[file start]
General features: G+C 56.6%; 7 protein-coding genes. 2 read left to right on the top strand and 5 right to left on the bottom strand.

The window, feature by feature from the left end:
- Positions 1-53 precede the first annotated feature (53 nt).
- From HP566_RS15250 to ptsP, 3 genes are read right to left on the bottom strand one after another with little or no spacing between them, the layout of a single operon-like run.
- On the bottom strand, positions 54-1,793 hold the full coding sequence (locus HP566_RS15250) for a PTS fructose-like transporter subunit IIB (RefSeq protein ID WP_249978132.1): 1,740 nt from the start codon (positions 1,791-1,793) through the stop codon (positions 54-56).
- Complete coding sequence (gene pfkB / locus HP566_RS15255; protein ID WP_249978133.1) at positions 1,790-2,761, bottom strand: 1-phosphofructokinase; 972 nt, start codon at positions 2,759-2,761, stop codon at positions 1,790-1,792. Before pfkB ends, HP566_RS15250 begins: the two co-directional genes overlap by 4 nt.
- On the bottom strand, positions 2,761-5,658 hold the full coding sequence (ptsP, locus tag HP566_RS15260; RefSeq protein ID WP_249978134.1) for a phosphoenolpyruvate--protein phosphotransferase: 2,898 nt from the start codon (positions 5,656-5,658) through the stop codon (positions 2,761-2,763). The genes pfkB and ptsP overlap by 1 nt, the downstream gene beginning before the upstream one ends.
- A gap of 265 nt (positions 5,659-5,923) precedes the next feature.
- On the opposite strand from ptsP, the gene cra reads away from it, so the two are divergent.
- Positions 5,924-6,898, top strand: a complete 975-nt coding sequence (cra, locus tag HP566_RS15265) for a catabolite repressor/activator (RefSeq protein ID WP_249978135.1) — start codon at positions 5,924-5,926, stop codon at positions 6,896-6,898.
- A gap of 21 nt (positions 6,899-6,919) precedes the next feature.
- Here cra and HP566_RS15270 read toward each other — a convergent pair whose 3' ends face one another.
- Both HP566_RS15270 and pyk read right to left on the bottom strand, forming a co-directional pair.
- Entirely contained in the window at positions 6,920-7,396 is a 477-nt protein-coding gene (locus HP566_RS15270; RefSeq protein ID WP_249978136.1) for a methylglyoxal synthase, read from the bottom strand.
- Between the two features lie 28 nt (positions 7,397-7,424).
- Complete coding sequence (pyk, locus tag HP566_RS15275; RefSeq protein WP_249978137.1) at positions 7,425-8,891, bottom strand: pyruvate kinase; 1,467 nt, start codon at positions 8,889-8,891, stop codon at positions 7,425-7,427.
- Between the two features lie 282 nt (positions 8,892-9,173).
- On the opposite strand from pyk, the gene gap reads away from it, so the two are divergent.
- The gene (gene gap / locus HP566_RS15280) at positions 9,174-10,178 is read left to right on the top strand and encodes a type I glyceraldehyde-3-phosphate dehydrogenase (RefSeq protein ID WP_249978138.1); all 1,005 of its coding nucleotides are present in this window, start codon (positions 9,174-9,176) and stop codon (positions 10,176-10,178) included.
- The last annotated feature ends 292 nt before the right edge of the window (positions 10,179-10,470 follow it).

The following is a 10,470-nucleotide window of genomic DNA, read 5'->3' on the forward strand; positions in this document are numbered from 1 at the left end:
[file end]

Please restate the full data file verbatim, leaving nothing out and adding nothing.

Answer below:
General features: G+C 56.6%; 7 protein-coding genes. 2 read left to right on the top strand and 5 right to left on the bottom strand.

The window, feature by feature from the left end:
- Positions 1-53 precede the first annotated feature (53 nt).
- From HP566_RS15250 to ptsP, 3 genes are read right to left on the bottom strand one after another with little or no spacing between them, the layout of a single operon-like run.
- On the bottom strand, positions 54-1,793 hold the full coding sequence (locus HP566_RS15250) for a PTS fructose-like transporter subunit IIB (RefSeq protein ID WP_249978132.1): 1,740 nt from the start codon (positions 1,791-1,793) through the stop codon (positions 54-56).
- Complete coding sequence (gene pfkB / locus HP566_RS15255; protein ID WP_249978133.1) at positions 1,790-2,761, bottom strand: 1-phosphofructokinase; 972 nt, start codon at positions 2,759-2,761, stop codon at positions 1,790-1,792. Before pfkB ends, HP566_RS15250 begins: the two co-directional genes overlap by 4 nt.
- On the bottom strand, positions 2,761-5,658 hold the full coding sequence (ptsP, locus tag HP566_RS15260; RefSeq protein ID WP_249978134.1) for a phosphoenolpyruvate--protein phosphotransferase: 2,898 nt from the start codon (positions 5,656-5,658) through the stop codon (positions 2,761-2,763). The genes pfkB and ptsP overlap by 1 nt, the downstream gene beginning before the upstream one ends.
- A gap of 265 nt (positions 5,659-5,923) precedes the next feature.
- On the opposite strand from ptsP, the gene cra reads away from it, so the two are divergent.
- Positions 5,924-6,898, top strand: a complete 975-nt coding sequence (cra, locus tag HP566_RS15265) for a catabolite repressor/activator (RefSeq protein ID WP_249978135.1) — start codon at positions 5,924-5,926, stop codon at positions 6,896-6,898.
- A gap of 21 nt (positions 6,899-6,919) precedes the next feature.
- Here cra and HP566_RS15270 read toward each other — a convergent pair whose 3' ends face one another.
- Both HP566_RS15270 and pyk read right to left on the bottom strand, forming a co-directional pair.
- Entirely contained in the window at positions 6,920-7,396 is a 477-nt protein-coding gene (locus HP566_RS15270; RefSeq protein ID WP_249978136.1) for a methylglyoxal synthase, read from the bottom strand.
- Between the two features lie 28 nt (positions 7,397-7,424).
- Complete coding sequence (pyk, locus tag HP566_RS15275; RefSeq protein WP_249978137.1) at positions 7,425-8,891, bottom strand: pyruvate kinase; 1,467 nt, start codon at positions 8,889-8,891, stop codon at positions 7,425-7,427.
- Between the two features lie 282 nt (positions 8,892-9,173).
- On the opposite strand from pyk, the gene gap reads away from it, so the two are divergent.
- The gene (gene gap / locus HP566_RS15280) at positions 9,174-10,178 is read left to right on the top strand and encodes a type I glyceraldehyde-3-phosphate dehydrogenase (RefSeq protein ID WP_249978138.1); all 1,005 of its coding nucleotides are present in this window, start codon (positions 9,174-9,176) and stop codon (positions 10,176-10,178) included.
- The last annotated feature ends 292 nt before the right edge of the window (positions 10,179-10,470 follow it).

The following is a 10,470-nucleotide window of genomic DNA, read 5'->3' on the forward strand; positions in this document are numbered from 1 at the left end: